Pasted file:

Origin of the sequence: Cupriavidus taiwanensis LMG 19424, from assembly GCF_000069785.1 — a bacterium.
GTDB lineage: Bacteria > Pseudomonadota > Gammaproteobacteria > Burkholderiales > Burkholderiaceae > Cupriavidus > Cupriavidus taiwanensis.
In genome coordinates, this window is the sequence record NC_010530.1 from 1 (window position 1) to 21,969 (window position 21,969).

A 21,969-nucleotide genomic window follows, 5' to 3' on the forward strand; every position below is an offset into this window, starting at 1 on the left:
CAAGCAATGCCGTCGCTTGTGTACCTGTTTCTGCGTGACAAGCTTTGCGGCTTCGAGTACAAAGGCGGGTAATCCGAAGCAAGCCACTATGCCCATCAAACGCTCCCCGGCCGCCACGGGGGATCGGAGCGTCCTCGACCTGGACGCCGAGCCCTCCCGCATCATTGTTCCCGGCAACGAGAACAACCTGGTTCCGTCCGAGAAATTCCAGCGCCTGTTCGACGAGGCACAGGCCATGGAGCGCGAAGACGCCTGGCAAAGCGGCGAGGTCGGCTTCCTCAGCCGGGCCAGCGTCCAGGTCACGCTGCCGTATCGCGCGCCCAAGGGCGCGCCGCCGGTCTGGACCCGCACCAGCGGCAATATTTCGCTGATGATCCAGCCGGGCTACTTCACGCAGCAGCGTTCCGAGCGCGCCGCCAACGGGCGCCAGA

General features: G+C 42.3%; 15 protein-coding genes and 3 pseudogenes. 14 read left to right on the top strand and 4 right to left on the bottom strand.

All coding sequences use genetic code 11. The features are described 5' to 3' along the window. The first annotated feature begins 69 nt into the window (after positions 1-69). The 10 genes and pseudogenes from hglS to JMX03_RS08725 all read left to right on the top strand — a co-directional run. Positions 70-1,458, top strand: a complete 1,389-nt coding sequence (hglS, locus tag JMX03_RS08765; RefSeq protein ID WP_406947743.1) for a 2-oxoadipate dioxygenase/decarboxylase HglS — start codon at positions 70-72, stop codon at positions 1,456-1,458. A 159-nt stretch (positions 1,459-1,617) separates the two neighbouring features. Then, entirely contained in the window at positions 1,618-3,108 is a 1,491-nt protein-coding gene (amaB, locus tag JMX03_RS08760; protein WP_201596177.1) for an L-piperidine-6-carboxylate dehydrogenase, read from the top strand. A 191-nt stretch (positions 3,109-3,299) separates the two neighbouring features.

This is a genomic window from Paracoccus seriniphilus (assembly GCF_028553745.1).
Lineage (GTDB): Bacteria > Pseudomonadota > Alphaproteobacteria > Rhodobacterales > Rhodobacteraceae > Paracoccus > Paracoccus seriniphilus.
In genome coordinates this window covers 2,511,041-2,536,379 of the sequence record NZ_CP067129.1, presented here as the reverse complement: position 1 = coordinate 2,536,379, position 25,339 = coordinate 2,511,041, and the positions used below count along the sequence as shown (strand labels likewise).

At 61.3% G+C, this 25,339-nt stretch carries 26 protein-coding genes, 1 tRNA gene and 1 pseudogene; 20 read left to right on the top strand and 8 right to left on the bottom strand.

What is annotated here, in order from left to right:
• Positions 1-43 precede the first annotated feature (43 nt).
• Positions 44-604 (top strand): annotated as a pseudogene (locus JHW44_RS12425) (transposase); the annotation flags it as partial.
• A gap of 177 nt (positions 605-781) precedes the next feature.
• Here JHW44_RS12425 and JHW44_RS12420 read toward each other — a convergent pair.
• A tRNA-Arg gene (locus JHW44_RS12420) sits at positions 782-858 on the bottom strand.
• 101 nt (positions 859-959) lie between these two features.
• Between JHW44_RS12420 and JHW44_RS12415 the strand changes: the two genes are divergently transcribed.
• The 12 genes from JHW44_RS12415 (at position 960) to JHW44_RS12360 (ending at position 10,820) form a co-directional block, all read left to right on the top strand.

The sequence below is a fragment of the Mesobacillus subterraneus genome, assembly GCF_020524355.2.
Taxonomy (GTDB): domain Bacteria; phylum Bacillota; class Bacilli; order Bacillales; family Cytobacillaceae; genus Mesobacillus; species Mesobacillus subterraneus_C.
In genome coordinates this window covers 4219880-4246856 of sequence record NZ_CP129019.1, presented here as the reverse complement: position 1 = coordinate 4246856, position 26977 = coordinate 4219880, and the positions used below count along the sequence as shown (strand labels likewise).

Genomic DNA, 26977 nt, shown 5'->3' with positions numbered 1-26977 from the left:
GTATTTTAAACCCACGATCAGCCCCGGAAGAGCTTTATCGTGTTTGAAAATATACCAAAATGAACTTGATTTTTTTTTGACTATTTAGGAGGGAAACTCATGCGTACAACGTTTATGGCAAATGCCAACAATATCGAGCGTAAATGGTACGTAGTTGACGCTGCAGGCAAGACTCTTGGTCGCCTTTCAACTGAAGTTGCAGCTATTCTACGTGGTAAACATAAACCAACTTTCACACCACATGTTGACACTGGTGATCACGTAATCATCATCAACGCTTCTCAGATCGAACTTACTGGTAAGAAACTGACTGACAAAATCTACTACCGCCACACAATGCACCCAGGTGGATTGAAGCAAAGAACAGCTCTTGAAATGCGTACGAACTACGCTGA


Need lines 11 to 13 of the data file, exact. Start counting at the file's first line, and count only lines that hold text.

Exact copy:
At 61.3% G+C, this 25,339-nt stretch carries 26 protein-coding genes, 1 tRNA gene and 1 pseudogene; 20 read left to right on the top strand and 8 right to left on the bottom strand.

What is annotated here, in order from left to right:
• Positions 1-43 precede the first annotated feature (43 nt).